Monday, May 16, 2011

Why the US Housing Market is still royally screwed

As a potential homeowner, I've been trying to assess which way the housing market is going. I've seen in my local market "falling prices" "bidding wars", and "all cash buyers." What does it mean? Am I going to miss out on the next bull market? Fortunately for me, unfortunately for the US, it looks like the market is well and truly screwed and there's no reason to hurry.

Consider that US Owner-Occupied Households fall into 1 of 2 categories:
  • Without Mortgage (~33% of the market, ~25M households): They own their house free and clear, owning 100% of the equity value of their home
  • With a Mortgage (~66% of the market, ~48M households): They own their house, but have a mortgage. Assuming a normal distribution, you'd expect the average homeowner to have perhaps 60% (halfway between 20% and 100%) of the equity value of their home.
Today 20 million of homeowners with a Mortgage, or 40% of them, have negative equity. They owe more on their mortgage than their house is worth. Simply put, these people are in a world of hurt.

What about the other 28M? Unfortunately, they on average owe 85% (0.8/5.4 = 15%) of the value of their home - 2 out of 3 homeowner own little-to-no household equity.

Why is this important to home prices today? 80% of home purchases are made by people who already own homes. So when 2 out of 3 households with homes have no equity in the bank, they have no ability to be "move-up" buyers, and support the higher-end of the market.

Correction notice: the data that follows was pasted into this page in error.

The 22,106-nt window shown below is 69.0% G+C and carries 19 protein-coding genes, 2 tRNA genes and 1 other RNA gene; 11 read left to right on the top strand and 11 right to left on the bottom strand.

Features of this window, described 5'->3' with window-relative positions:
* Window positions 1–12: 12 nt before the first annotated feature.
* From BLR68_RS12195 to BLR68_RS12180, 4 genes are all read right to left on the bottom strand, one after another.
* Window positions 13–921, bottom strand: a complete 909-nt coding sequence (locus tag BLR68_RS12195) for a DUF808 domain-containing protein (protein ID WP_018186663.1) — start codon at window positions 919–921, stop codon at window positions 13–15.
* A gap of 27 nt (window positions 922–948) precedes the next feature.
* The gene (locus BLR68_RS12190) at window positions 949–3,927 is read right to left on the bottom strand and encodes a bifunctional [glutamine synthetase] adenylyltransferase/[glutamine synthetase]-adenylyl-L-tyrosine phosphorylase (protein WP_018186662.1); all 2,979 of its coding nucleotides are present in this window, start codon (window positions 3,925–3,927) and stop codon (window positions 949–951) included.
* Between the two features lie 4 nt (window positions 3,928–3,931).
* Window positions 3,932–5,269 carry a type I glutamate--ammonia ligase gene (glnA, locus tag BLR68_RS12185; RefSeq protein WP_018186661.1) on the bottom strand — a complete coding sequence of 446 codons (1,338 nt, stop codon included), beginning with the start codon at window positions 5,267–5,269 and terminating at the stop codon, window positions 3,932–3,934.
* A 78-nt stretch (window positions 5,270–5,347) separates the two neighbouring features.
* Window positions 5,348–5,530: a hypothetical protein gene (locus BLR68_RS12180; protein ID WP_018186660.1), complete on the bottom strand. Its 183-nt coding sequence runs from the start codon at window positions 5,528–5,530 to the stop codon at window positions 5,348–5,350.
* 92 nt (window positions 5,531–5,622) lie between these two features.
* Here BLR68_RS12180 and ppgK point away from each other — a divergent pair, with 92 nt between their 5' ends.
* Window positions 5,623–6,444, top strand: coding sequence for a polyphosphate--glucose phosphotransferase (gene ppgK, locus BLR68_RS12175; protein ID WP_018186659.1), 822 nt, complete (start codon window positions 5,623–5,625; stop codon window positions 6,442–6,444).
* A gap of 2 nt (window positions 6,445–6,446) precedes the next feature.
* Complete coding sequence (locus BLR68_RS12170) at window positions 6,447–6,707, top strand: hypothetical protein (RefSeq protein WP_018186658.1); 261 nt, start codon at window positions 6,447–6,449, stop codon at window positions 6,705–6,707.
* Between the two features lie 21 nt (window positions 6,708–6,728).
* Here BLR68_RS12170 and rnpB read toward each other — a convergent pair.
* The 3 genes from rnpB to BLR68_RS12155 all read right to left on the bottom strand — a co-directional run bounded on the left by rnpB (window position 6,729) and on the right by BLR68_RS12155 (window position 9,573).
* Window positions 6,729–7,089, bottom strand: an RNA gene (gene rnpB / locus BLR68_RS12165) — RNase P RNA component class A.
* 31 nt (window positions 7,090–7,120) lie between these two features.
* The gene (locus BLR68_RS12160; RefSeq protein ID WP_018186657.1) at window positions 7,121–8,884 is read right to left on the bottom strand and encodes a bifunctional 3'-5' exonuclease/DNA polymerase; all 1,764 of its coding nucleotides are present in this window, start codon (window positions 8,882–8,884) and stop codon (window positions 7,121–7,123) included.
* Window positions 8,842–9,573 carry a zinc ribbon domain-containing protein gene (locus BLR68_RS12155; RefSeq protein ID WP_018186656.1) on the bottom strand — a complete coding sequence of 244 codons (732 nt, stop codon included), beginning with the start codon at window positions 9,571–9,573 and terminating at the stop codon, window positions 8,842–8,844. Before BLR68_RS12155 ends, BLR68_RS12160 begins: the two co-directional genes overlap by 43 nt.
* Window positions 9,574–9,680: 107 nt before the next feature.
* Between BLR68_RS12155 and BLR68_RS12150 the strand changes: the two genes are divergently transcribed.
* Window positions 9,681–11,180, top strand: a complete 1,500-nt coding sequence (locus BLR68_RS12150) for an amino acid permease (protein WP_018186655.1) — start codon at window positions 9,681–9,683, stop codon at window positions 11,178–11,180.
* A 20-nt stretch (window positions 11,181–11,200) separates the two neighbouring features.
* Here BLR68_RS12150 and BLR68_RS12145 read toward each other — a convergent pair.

When I think about home appreciation, the current price isn't what I'm thinking about. I'm thinking, "will somebody be able to pay me this much or more for this house 5-10 years ago?" Based on this analysis, I believe the answer to be no. I'll continue staying on the sidelines for a ways to come.


offshore incorporation said...

To make the matter worse, consumers and companies are so-indebted that they cannot really afford additional mortgages. So without the recovery of the housing market, there is no recovery of the economy; but housing market cannot recover without deleveraging on the part of the whole system.

Lean Consultant said...
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Monday, May 16, 2011